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Daniel Boone - EVIDENCE SUBMERGED IN LEGEND

During the WPA’s existence, as part of President Franklin Roosevelt’s New Deal, people were employed by the federal government to do all kinds of things. Ward Lockwood, an artist, was also an employee of the Works Progress Administration. In that capacity, he created a mural at the U.S. Post Office and U.S. Courthouse in Lexington, Kentucky. He called his mural “Daniel Boone’s Arrival in Kentucky.” Later, Carol M. Highsmith—a photographer—included this mural in the work she did to document places throughout the U.S. This image depicts Highsmith’s photo. Credit: Photographs in the Carol M. Highsmith Archive, Library of Congress, Prints and Photographs Division.

 

Daniel Boone was crushed by this court martial. He never told his biographer about it. He did not discuss it. He knew that people continued to whisper about it—and that was deeply troubling to him. One year after the trial, Daniel left Boonesborough for good.

Capt. Callaway was very upset with the verdict, although he did not have to fret about it very long. He was dead less than two years later—massacred by Indians as he worked his fields with his slaves. He was scalped and mutilated. A contemporary witness, John Gass, reported that Callaway was "the worst barbecued man I ever saw."

After he left Boonesborough, Daniel and Rebecca eventually moved to Missouri. The Spanish governor gave him 850 acres of land where Boone and his son Nathan built a home. Boone was appointed to be a judge for the Femme Osage district (now St. Charles County).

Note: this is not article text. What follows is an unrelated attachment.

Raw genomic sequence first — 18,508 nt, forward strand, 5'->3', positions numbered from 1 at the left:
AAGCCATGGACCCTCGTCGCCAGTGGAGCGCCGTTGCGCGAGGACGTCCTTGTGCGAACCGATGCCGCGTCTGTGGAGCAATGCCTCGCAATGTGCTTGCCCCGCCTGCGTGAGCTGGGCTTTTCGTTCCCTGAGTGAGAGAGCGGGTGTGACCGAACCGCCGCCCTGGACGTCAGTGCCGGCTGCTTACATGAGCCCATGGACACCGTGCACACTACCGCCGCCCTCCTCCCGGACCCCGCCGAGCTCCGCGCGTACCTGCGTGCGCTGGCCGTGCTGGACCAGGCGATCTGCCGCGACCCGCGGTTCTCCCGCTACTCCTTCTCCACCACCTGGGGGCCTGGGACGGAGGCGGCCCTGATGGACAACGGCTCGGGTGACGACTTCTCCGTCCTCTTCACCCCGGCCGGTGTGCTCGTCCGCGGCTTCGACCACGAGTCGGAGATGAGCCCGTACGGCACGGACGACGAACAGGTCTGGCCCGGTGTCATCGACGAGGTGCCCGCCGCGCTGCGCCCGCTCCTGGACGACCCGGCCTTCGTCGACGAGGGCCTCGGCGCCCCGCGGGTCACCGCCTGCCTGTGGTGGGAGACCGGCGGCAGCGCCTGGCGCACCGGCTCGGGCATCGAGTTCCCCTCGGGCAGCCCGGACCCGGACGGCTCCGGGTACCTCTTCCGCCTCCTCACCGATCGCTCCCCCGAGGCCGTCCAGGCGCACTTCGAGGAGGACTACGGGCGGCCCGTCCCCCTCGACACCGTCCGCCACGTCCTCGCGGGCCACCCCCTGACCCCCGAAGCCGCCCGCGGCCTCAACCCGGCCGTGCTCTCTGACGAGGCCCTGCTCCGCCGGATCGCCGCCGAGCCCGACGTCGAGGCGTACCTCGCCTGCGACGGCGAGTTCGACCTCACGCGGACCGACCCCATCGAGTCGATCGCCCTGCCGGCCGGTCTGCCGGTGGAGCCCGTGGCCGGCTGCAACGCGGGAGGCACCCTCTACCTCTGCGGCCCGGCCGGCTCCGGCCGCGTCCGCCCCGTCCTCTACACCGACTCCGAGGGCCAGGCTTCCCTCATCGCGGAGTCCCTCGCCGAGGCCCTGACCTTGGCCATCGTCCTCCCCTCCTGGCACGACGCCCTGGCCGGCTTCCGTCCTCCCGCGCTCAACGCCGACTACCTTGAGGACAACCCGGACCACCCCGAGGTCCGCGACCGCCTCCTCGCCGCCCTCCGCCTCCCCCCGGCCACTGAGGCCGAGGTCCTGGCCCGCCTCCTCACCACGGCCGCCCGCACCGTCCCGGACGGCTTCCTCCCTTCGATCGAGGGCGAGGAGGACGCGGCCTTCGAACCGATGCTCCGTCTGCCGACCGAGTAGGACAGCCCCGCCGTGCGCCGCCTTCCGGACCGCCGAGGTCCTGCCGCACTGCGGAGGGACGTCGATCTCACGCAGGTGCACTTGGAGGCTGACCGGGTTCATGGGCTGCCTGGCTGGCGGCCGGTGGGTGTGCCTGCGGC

When Daniel was 50 years old, the book that would make him famous was published by John Filson. Written in 1784, six years after the court-martial trial, it did not raise the subject.

Still, Boone's reaction to the charges which were brought against him comes through. "How," he must have wondered, "could anyone think I was on the side of the Shawnee when Indians killed two of my sons and one of my brothers?" According to Filson, Boone said:

My footsteps have often been marked with blood, and therefore I can truly subscribe to its original name. Two darling sons, and a brother, have I lost by savage hands, which have also taken from me forty valuable horses, and abundance of cattle.

Many dark and sleepless nights have I been a companion for owls, separated from the cheerful society of men, scorched by the summer's sun, and pinched by the winter's cold, an instrument ordained to settle the wilderness. But now the scene is changed: peace crowns the sylvan shade.  (The Adventures of Colonel Daniel Boone, by John Filson, at page 11.)

Peace, indeed, did crown the last years of Daniel Boone's life. He lived to be 86 years old. A famous painting—made in 1819—was completed not long before he died in his Missouri home. Both Daniel and Rebecca were buried in Missouri.

Twenty-five years after his death, however, folks in Kentucky wanted him back. Overcoming the reluctance of the Boone family, officials disinterred both bodies and buried them again in a cemetery in Frankfort, Kentucky. At least—that's what most folks thought at the time.

Today it isn't clear who is really buried in Daniel's Kentucky grave. According to the Missouri version of the story, the grave that was meant for Daniel Boone—beside his wife Rebecca—was already occupied. Apparently he was laid to rest either at Rebecca's head or at her feet.

A 1983 study gives some credence to this claim. A forensic anthropologist studied a plaster cast of the skull in Daniel's Kentucky grave. He found the bones most likely belonged to someone else.

Turns out the old Indian's claim proved as true for Daniel in death as it did in life:

We have given you a fine land, but I believe you will have much trouble in settling it.

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Author: Carole D. Bos, J.D. 5184stories and lessons created

Original Release: Oct 01, 1999

Updated Last Revision: Jul 08, 2019


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